Ground truth A guide to tracking climate change at home

Mark L. Hineline

Book - 2018

Before you read this book, you have homework to do. Grab a notebook, go outside, and find a nearby patch of nature. What do you see, hear, feel, and smell? Are there bugs, birds, squirrels, deer, lizards, frogs, or fish, and what are they doing? What plants are in the vicinity, and in what ways are they growing? What shape are the rocks, what texture is the dirt, and what color are the bodies of water? Does the air feel hot or cold, wet or dry, windy or still? Everything you notice, write it all... down. We know that the Earth's climate is changing, and that the magnitude of this change is colossal. At the same time, the world outside is still a natural world, and one we can experience on a granular level every day. Ground Truth is a guide to living in this condition of changing nature, to paying attention instead of turning away, and to gathering facts from which a fuller understanding of the natural world can emerge over time. Featuring detailed guidance for keeping records of the plants, invertebrates, amphibians, birds, and mammals in your neighborhood, this book also ponders the value of everyday observations, probes the connections between seasons and climate change, and traces the history of phenology--the study and timing of natural events--and the uses to which it can be put. An expansive yet accessible book, Ground Truth invites readers to help lay the groundwork for a better understanding of the nature of change itself.

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Subjects
Published
Chicago ; London : The University of Chicago Press [2018]
Language
English
Physical Description
xiii, 229 pages : illustrations, maps ; 23 cm
Bibliography
Includes bibliographical references (pages 219-224) and index.
ISBN
9780226348131
022634813X
9780226347943
022634794X
Main Author
Mark L. Hineline (author)
  • Intimate and momentous
  • Seasons and circulations
  • Lilacs and passing time
  • Noting with a climate eye
  • Bedrock and baselines
  • The green world
  • Wriggles, buzzes, and calls
  • Feathers and phenophases
  • Warm blood and live birth
  • The atmosphere at home
  • Ground truth.
Review by Choice Reviews

The enormity of climate change, combined with the fact that many people have not experienced its effects personally, contributes to society's pervasive tendency toward inaction when it comes to climate matters. Hineline (history of science, Michigan State Univ.) presents ways to counter this problem. He calls on readers to practice phenology: to observe and record—in their own backyards—how things grow and change in the course of a year. The book is divided into three parts: the first provides an overview of the global geophysical processes that both shape and are affected by climate change; it traces the history of phenology and its uses in predicting climate change's effects and instructs readers on how to make phenological observations. The second part offers specific guidance on making climate-related observations using different flora and fauna. The final section demonstrates the role of localized activities in the larger global issues related to climate change. Written in a narrative style, the book lacks formal citations but does include a further reading list. An alternative to the many books that paint dire scenarios, this book appeals to readers with an interest, but not a strong background, in the science related to climate change. Summing Up: Recommended. All readers.--E. G. Harrington, Universities at Shady GroveEileen G. HarringtonUniversities at Shady Grove Eileen G. Harrington Choice Reviews 56:05 January 2019 Copyright 2018 American Library Association.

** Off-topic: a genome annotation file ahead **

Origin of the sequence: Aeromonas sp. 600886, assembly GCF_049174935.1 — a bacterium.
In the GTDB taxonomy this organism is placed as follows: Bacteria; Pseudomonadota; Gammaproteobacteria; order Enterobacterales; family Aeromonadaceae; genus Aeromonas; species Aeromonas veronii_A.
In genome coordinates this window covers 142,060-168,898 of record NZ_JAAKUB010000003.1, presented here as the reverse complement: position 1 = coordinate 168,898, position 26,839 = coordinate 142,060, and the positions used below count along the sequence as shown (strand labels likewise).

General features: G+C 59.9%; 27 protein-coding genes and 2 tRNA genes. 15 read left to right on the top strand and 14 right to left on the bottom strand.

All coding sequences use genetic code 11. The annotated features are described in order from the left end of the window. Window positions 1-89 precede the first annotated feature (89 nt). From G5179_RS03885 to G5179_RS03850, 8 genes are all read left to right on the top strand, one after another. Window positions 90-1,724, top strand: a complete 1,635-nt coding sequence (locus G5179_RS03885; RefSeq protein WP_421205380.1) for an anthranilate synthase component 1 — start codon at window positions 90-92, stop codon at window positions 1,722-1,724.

Review by Publisher Summary 1

Advises readers on how to live in a world where nature is changing dramatically, including how to keep records of the plants, invertebrates, amphibians, birds and mammals in their neighborhood.

Review by Publisher Summary 2

Before you read this book, you have homework to do. Grab a notebook, go outside, and find a nearby patch of nature. What do you see, hear, feel, and smell? Are there bugs, birds, squirrels, deer, lizards, frogs, or fish, and what are they doing? What plants are in the vicinity, and in what ways are they growing? What shape are the rocks, what texture is the dirt, and what color are the bodies of water? Does the air feel hot or cold, wet or dry, windy or still? Everything you notice, write it all down. We know that the Earth’s climate is changing, and that the magnitude of this change is colossal. At the same time, the world outside is still a natural world, and one we can experience on a granular level every day. Ground Truth is a guide to living in this condition of changing nature, to paying attention instead of turning away, and to gathering facts from which a fuller understanding of the natural world can emerge over time. Featuring detailed guidance for keeping records of the plants, invertebrates, amphibians, birds, and mammals in your neighborhood, this book also ponders the value of everyday observations, probes the connections between seasons and climate change, and traces the history of phenology—the study and timing of natural events—and the uses to which it can be put. An expansive yet accessible book, Ground Truth invites readers to help lay the groundwork for a better understanding of the nature of change itself.